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Whymper, A Guide to Zermatt and the Matterhorn.

Whymper, Edward.

A Guide to Zermatt and the Matterhorn. With 79 Illustrations & Maps.

Fourteenth Edition. London, John Murray, 1910. 12.5 cm x 18.5 cm. XIV, 224 pages. 79 illustrations. One fold-out panormic photograph of Schwarze Glacier at rear. Fold-out map at rear showing ‘The Valley of Zermatt and the Central Pennine Alps.’ Softcover – publisher’s originally illustrated wrappers. Good- condition with stronger signs of external wear. Interior bright and clean. Rear cover is loosened and repairs have been made to the binding with some sellotape . Binding firm and strong otherwise.

Includes, for example, the following: On the Early History and Rise of Zermatt / Upon Some Attempts to Ascend the Matterhorn / Excursions form Zermatt / On the Valley of SaaS (SaaS Thal) etc.

Edward Whymper (1840-1911), an English mountaineer and artist who was a central figure in the first ascent of the Matterhorn in 1865 and this work includes an account of that climb and some earlier unsuccessful attempts.
Whymper was one of the foremost climbers during the golden age of British mountaineering in the 1850s and 1860s and did much to popularise the mountains and hills among the growing numbers of the middle class eager and able to take to the heights as transportation became easier during the Victorian era. In one of his works, ‘Scrambles amongst the Alps’’ Whymper offered memorable words of advice to these aspiring mountaineers: “Climb if you will, but remember that courage and strength are naught without prudence, and that a momentary negligence may destroy the happiness of a lifetime.″

Privately educated, Whymper entered his father, Josiah’s wood engraving business and ultimately succeeded as head of it.
The nineteenth-century enthusiasm for natural history provided frequent work for the Whympers, engraving the illustrations for the increasing number of guides, catalogues and encyclopaedias. Travel narratives, guidebooks and descriptions of archaeological discoveries were also fruitful sources of employment. Josiah Whymper was involved in the publication of David Livingstone’s ‘Missionary Travels and Researches in South Africa’, published at the end of 1857. The growing enthusiasm for mountains and hills that Whymper helped to foster was also a boon for the engraving business as arm-chair adventurers sought out illustrated publications to satisfy their hunger for nature and derring-do. (Source: Edward Whymper, ‘Introduction’, in The Apprenticeship of a Mountaineer: Edward Whymper’s London Diary, 1855-1859, ed. Ian Smith (London, 2008), pp. ix-xxvi. British History Online website)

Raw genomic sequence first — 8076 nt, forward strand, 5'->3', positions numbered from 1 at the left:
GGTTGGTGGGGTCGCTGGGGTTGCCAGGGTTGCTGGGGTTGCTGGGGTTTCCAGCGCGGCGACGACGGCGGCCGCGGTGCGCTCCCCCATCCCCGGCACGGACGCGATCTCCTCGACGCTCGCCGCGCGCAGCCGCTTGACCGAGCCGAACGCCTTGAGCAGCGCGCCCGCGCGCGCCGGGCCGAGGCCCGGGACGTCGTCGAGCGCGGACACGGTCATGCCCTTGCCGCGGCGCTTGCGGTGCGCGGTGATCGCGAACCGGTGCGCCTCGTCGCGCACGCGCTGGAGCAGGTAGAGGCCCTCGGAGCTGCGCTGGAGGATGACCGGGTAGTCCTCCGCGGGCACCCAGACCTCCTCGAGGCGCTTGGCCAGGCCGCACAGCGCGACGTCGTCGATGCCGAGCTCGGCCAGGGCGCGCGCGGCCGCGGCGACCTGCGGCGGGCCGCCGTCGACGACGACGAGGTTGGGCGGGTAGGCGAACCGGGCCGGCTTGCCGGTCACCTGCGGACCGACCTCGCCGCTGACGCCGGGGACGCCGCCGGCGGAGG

The young Whymper was sent to Switzerland in 1860 to make sketches for a book on the Alps and became a mountaineer thereafter.
In July 1865, Whymper succeeded in reaching the summit of the Matterhorn by way of the eastern face, after six previous attempts had ended in failure. However, four members of the party were killed on the descent, resulting in a formal investigation on his return. His account of the accident featured in ‘Scrambles among the Alps’ (1871), which is illustrated with his own engravings.
In 1867, Whymper led the British Exploring Expedition, travelling to Greenland in an unsuccessful attempt to cross the interior with dog sledges. He and botanist, Robert Brown, succeeded in collecting specimens on the shores of Vaigat, which were later deposited in the British Museum. He returned to west Greenland in 1872 when he led the British Reconnaissance Expedition, examining the coasts around Disko Island, making glaciological and geological observations and collecting fossils.
Whymper next led an expedition to the Ecuadorian Andes, organized primarily to collect data for the study of altitude sickness and the effects on the human body. In 1880, he made the first ascent of Chimborazo, and spent a night on the summit of Cotopaxi, in addition to making first ascents of six other great peaks. The results of his journey were published in 1892 for which he was awarded the Patrons Medal of the Royal Geographical Society. He brought back a large collection of rocks and other natural history specimens and suggested important improvements in the construction of aneroid barometers.
Between 1896 and 1897, Whymper compiled two popular guidebooks to Chamonix and Zermatt. He visited the Canadian Rockies, making the first ascents of Mount Whymper and Stanley Peak in 1901. He died on 16 September 1911 at Chamonix in France. (Wikipedia)


Whymper, A Guide to Zermatt and the Matterhorn.